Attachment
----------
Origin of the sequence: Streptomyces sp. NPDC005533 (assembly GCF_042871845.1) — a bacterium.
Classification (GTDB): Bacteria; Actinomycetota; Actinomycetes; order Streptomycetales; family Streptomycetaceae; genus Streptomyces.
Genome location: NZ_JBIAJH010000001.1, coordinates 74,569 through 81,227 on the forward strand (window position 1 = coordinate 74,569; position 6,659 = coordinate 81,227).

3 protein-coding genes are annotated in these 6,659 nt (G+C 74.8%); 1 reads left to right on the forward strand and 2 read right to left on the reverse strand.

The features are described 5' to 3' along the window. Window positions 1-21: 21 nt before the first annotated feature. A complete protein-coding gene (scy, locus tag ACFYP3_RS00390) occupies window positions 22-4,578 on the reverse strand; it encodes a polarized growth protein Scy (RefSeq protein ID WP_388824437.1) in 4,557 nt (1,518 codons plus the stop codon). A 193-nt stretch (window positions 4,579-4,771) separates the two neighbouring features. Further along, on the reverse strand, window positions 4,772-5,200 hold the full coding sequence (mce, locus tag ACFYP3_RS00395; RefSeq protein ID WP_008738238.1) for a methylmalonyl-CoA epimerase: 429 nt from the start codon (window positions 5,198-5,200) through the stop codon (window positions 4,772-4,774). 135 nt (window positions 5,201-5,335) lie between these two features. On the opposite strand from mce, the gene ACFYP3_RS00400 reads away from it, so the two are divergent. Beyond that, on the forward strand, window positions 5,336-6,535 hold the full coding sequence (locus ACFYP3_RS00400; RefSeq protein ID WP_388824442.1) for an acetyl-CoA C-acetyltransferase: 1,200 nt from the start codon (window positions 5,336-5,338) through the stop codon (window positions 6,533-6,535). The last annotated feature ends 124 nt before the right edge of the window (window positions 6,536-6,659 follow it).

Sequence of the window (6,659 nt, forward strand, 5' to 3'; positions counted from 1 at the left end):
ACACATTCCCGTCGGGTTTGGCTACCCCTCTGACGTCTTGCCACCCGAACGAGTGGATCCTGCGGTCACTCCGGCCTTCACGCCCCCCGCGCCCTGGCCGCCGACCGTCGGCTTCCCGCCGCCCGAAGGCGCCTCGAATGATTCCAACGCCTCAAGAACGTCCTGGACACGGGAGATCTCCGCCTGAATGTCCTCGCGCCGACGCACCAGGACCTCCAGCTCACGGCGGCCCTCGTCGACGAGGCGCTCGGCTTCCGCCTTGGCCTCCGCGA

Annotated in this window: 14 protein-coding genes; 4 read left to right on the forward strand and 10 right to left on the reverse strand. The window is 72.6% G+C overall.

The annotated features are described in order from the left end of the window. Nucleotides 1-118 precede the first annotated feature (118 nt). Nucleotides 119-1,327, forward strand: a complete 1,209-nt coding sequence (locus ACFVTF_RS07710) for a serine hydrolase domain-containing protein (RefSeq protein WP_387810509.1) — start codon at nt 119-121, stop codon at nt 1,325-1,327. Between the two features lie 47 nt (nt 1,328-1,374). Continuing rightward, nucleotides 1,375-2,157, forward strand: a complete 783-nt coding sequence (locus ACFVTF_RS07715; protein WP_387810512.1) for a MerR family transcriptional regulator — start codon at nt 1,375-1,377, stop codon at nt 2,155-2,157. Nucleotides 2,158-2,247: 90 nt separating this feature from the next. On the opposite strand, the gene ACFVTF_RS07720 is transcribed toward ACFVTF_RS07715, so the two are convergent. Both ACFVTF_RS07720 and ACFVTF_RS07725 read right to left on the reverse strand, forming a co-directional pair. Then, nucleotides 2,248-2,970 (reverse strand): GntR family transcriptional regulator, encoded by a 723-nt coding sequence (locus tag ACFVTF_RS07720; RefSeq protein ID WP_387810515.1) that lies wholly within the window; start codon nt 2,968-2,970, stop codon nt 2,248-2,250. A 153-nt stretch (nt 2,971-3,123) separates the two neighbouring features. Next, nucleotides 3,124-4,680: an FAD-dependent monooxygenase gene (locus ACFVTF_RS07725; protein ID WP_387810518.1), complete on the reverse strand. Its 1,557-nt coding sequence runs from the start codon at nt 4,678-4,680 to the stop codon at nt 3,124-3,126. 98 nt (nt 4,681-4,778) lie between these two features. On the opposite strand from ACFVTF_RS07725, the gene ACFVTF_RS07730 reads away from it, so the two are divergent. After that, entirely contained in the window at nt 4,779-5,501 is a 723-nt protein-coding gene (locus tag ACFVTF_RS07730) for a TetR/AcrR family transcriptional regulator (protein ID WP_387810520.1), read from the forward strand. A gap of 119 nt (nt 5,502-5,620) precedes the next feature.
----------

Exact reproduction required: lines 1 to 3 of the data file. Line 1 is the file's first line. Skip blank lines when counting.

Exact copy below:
Origin of the sequence: Streptomyces sp. NPDC005533 (assembly GCF_042871845.1) — a bacterium.
Classification (GTDB): Bacteria; Actinomycetota; Actinomycetes; order Streptomycetales; family Streptomycetaceae; genus Streptomyces.
Genome location: NZ_JBIAJH010000001.1, coordinates 74,569 through 81,227 on the forward strand (window position 1 = coordinate 74,569; position 6,659 = coordinate 81,227).